When I started writing toward fist of wind, I was actually writing toward stopping some pain. I was living alone in Brooklyn in a basement-level apartment I could barely afford after resigning from the first full-time job I’d ever had. I was living alone, and I was in pain, physical pain as a result of my period. I had cramps, debilitating cramps that demanded my attention once they hit and kept hitting. 

One day it was just out of control—the pain was so uncomfortable and relentless and beyond me, something inside me was like, “This don’t belong to me; this ain’t mine,” so I prayed a spell into it. Eventually, the pain subsided and along with it went the idea of the pain being a singular thing that I owned, that owned me. 

During that time, I wrote what I called “full moon lunes,” three-line, three-syllable, three-word per line poems that were prayers to my womb to welcome healing and expel the pain I’d absorbed from being Black and bleeding and alive and the un/healed histories of my ancestors, lineage, and community. As a person who absorbs so much of what’s around me, it was important that I let go of what I could in a form that echoed the physical boundaries pain can create and transcend them. At least two pieces in fist of wind are in lunes or borrow from the form. I wrote fist of wind because I wanted to have conversations with other Black people about periods and healing from violence, whatever the source.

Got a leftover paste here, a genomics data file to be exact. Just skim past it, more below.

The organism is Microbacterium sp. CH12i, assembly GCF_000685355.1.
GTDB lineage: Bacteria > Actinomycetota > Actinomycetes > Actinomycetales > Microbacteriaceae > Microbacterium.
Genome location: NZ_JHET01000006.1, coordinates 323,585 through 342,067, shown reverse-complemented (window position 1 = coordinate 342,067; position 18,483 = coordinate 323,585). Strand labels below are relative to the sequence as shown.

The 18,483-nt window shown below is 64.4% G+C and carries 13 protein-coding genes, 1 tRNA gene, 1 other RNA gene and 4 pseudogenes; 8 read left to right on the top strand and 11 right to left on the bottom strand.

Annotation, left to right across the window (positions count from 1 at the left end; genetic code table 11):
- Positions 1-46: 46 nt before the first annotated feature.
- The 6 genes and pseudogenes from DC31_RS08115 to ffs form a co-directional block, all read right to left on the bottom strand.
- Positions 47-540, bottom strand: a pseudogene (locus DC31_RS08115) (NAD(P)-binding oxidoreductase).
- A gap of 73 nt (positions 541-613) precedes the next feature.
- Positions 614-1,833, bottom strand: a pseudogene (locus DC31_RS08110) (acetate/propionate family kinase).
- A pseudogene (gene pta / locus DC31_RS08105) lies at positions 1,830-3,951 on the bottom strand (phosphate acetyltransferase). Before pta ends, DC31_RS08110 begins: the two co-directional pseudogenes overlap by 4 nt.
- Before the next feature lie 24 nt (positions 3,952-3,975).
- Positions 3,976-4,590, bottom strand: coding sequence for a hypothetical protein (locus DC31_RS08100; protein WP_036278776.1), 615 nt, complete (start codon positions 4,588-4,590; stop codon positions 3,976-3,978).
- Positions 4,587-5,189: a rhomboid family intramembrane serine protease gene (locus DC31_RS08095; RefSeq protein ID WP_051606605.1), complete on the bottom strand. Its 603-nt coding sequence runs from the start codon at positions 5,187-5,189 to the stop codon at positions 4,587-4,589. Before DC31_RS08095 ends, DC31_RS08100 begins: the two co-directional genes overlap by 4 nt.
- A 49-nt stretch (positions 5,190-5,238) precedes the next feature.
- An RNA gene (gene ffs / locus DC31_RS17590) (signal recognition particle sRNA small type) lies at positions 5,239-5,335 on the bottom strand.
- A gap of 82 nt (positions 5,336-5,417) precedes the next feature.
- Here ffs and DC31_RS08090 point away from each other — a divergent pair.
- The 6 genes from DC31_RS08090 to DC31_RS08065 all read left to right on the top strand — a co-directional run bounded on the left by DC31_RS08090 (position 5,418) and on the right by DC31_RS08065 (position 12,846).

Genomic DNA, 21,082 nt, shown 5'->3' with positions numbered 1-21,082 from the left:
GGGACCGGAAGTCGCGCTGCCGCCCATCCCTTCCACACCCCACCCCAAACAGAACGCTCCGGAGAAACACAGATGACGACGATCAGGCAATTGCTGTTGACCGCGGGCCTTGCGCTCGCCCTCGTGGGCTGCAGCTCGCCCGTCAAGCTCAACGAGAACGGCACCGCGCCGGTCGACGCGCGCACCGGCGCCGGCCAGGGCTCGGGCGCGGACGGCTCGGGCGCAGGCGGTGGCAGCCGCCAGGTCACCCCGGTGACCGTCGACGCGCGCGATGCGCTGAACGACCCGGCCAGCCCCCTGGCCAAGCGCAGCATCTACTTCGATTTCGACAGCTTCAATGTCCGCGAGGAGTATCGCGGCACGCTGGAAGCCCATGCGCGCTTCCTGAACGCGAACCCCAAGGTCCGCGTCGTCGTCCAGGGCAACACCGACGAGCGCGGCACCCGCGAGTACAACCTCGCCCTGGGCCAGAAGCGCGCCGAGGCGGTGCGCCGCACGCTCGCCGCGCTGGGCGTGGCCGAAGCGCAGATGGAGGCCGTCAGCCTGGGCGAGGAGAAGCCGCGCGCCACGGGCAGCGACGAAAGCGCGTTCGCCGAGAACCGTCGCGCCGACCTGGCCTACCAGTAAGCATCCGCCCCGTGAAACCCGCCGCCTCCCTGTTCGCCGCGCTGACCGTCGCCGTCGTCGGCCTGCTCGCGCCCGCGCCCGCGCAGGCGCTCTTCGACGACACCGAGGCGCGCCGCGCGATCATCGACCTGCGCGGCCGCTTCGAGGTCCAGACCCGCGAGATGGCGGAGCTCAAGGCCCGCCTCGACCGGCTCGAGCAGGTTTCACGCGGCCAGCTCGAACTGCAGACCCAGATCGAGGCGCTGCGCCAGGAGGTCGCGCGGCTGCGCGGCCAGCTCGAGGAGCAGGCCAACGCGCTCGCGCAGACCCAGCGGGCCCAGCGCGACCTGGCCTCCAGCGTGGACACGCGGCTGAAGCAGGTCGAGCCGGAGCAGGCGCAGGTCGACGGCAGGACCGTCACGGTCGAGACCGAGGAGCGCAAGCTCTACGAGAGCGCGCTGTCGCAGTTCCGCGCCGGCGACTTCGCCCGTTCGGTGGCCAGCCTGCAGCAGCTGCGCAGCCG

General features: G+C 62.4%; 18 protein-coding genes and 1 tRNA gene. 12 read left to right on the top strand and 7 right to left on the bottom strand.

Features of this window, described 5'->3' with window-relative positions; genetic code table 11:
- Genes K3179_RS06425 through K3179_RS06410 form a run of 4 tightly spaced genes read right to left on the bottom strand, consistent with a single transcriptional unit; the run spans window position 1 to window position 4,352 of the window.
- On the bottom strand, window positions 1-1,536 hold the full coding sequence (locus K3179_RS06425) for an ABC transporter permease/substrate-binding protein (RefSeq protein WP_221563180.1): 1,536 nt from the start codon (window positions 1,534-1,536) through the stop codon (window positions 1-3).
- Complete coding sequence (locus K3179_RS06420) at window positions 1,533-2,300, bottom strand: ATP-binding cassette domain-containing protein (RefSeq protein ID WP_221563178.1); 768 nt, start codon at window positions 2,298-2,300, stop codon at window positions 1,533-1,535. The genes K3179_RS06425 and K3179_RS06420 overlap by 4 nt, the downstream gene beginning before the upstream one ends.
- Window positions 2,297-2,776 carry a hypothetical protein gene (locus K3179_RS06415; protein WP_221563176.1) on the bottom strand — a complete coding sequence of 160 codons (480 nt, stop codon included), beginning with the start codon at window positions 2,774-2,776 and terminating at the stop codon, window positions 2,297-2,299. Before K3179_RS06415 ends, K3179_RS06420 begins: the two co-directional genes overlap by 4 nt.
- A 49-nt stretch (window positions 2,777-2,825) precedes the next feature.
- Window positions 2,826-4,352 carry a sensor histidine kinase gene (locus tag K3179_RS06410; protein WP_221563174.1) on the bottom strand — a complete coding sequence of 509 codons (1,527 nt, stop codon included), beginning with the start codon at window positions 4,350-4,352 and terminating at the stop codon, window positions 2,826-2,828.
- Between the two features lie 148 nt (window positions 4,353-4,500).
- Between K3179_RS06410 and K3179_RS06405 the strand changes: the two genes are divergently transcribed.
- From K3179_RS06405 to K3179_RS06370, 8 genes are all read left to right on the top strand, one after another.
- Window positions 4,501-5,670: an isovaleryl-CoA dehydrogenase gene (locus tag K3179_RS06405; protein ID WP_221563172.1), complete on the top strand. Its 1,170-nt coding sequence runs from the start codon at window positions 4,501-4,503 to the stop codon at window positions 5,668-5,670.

fist of wind

Your poetry is so wonderfully palpable that reading it feels like a physical undertaking. How do you go about translating the tangible into text? What is, for you, the most difficult sensation to put into words?

That’s a beautiful compliment, thank you! The tangible exists for me in the oral tradition. I hear the words as I write them by hand, and the body of the voice materializes on the page. I like to think I write the way I talk and the way my family has spoken to me, internal rhyme and all. Sound and voice drive me to the written word. Feeling the ache of my hand as it moves through a five to fifteen-minute focused free-write is such a delicious feeling for me.